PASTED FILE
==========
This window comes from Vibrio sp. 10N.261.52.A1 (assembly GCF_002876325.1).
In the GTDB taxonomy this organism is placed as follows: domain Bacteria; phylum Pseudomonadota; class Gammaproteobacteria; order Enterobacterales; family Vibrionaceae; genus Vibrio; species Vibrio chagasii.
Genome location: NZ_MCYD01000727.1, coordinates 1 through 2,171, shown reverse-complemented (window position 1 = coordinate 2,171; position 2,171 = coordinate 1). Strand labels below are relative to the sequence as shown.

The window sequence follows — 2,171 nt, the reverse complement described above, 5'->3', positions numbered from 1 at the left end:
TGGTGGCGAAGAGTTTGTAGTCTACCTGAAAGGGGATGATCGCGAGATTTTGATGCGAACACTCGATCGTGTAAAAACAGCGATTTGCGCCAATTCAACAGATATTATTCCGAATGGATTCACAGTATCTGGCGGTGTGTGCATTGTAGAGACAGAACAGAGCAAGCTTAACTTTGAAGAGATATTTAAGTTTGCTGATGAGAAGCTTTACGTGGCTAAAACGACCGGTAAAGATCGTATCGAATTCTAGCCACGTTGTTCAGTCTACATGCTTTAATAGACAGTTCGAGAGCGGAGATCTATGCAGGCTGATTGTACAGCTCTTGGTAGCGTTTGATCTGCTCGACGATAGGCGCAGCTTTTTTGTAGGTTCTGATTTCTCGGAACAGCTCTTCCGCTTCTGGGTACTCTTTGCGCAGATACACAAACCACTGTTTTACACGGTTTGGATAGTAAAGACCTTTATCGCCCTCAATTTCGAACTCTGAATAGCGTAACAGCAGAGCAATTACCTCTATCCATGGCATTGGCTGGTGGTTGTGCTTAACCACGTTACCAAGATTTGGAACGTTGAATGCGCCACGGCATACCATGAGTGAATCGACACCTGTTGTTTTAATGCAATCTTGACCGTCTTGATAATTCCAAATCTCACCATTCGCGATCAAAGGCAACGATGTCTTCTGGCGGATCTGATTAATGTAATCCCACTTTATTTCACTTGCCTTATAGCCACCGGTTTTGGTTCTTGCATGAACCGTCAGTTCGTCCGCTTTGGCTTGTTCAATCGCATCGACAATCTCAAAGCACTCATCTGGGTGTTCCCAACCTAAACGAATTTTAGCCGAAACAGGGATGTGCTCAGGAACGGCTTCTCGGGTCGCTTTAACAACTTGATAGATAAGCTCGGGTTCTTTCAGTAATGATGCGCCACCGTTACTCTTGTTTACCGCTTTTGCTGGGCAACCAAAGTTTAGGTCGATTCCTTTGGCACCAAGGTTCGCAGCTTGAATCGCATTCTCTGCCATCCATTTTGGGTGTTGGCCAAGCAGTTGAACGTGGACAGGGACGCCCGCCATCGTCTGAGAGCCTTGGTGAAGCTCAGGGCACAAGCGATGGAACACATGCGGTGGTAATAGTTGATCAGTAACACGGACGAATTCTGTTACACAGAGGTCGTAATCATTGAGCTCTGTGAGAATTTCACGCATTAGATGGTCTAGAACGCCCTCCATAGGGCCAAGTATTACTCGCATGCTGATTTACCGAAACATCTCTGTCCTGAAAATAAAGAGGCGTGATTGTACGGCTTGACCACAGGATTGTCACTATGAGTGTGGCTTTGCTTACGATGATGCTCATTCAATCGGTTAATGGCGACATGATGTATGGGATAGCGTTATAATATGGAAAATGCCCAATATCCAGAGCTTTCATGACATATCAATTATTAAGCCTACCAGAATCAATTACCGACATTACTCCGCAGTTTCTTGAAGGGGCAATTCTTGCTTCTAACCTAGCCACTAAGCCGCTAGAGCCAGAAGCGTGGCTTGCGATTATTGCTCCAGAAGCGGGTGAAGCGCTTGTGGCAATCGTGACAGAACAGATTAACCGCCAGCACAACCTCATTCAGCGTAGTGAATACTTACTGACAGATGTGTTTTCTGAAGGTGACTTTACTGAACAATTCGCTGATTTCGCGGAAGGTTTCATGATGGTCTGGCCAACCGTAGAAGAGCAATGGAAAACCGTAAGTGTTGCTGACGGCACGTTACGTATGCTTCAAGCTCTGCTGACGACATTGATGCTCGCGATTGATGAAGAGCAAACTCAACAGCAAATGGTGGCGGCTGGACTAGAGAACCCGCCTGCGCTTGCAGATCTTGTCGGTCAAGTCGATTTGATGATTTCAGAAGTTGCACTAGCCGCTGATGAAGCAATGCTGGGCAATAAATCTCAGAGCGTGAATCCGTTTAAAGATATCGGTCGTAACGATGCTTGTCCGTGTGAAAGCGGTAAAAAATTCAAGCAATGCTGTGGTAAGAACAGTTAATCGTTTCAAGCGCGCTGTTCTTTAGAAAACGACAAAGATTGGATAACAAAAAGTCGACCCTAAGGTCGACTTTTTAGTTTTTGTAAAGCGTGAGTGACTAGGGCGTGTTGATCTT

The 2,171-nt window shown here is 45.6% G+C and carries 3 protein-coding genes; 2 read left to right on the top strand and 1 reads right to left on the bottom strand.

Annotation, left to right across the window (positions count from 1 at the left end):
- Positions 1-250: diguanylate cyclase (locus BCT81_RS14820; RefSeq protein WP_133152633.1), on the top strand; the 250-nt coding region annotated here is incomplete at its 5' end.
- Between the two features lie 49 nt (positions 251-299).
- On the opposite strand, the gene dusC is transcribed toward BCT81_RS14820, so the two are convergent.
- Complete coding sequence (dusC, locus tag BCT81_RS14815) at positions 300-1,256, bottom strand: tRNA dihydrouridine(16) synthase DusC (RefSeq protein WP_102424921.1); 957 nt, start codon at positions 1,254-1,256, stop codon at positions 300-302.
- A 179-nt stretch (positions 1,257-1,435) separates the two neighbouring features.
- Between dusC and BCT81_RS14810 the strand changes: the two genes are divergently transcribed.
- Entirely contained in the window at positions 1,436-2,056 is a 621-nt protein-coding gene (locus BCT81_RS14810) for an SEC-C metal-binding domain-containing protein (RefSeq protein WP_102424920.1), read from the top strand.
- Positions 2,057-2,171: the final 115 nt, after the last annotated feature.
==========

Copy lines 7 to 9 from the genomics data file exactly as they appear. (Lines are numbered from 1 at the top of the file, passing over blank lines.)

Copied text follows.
Annotation, left to right across the window (positions count from 1 at the left end):
- Positions 1-250: diguanylate cyclase (locus BCT81_RS14820; RefSeq protein WP_133152633.1), on the top strand; the 250-nt coding region annotated here is incomplete at its 5' end.
- Between the two features lie 49 nt (positions 251-299).